The CFO should challenge views about when your industry is likely to recover – and develop best case and worst-case forecasts accordingly. They should also question what “returning to normal” will look like. If your business is benefitting from the fact that customers have to stick close to home (and some are), a CFO needs to challenge optimistic assumptions about how long that is likely to last.
Does your CFO go beyond the numbers to find solutions?
Earlier mentioned that a good CFO helps guide a business through challenging times – guidance means much more than just analyzing numbers in spreadsheets and generating reports. The CFO should be one of the CEO’s most trusted deputies – someone who can propose ideas about how to generate more cash, and who can offer insights and identify opportunities in the patterns that are revealed by the numbers in the spreadsheet.
It is a cliché, but “outside of the box” thinking is critical. When discussing staffing levels and supplier relationships, can your CFO offer ideas that go beyond which expenses to cut? For example, a great CFO faced with challenging times might proactively analyze whether the supplies needed to manufacture products for different markets could be sourced together to generate cost savings, or whether packaging could be shrunk to lower shipping costs, or whether third-party logistics providers get deliveries to customers faster. Not every idea will pan out, but the CFO should be part of the brainstorming effort.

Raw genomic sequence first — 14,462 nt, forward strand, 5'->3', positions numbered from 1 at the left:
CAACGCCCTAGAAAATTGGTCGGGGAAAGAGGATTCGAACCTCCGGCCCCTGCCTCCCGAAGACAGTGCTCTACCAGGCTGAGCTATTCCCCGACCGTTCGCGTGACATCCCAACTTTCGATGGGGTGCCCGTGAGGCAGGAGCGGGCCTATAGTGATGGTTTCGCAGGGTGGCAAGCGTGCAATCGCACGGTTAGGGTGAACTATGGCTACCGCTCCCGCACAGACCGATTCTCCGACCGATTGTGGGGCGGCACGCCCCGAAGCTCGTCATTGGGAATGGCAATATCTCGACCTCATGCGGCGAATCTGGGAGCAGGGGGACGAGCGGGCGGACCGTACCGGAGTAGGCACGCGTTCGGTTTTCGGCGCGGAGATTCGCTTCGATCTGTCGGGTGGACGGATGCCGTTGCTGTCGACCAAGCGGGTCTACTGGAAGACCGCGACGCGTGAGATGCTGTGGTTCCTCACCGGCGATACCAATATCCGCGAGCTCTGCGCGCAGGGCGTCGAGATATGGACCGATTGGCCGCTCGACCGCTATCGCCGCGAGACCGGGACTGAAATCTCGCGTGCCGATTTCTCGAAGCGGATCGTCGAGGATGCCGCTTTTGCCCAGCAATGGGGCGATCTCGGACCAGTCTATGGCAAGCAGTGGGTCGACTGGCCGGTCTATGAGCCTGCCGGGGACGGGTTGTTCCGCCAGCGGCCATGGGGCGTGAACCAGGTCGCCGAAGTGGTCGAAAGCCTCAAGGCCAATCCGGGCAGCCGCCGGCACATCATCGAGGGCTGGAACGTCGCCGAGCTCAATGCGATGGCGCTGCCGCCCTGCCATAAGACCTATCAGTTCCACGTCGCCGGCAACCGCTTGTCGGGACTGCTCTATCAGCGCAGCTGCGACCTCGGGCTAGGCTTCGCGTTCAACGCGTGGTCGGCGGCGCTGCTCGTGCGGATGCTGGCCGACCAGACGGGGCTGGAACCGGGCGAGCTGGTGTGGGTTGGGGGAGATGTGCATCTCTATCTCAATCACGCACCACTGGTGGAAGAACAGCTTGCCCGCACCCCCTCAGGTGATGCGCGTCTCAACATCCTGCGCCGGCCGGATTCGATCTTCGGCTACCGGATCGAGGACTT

Does your CFO help set the vision for the future?
In a post-pandemic world, there are likely to be some permanent changes in terms of expectations for both customers and employees. There are also likely to be new imperatives regarding the use of technology and perhaps even the physical space you occupy. The large-scale work from home experiment that COVID-19 thrust upon so many companies has turned out to be a game-changer for many. If your company’s office lease is up for renewal within the next two to three years, start thinking creatively about what kind of space you really need, and how much of it. The CFO needs to take a lead role in finding opportunities, analyzing possibilities with the help of management team and other staffers, and communicating with stakeholders about these analyses.
Startups need CFO skills too!
Startups are often not focused on generating a profit – they are building a product, acquiring customers, and living off seed capital. But that does not mean startups do not have a need for a part-time or outsourced CFO. In this environment, product development can slow down, quality assurance can take longer than expected, customer acquisition costs can change, etc. – increasing the company’s burn rate. A good CFO would help a new business to stay on top of these issues and stay viable.
Every business depends in part upon factors it cannot control, but right now it can feel like everything is out of control. Demand for products and services has been and continues to be radically uncertain. Supply chains – even if they are entirely U.S.-based – have been altered, and it can be impossible to know whether some customers will be open for business next week. It is precisely in this setting that a strong, insightful CFO can make a real difference.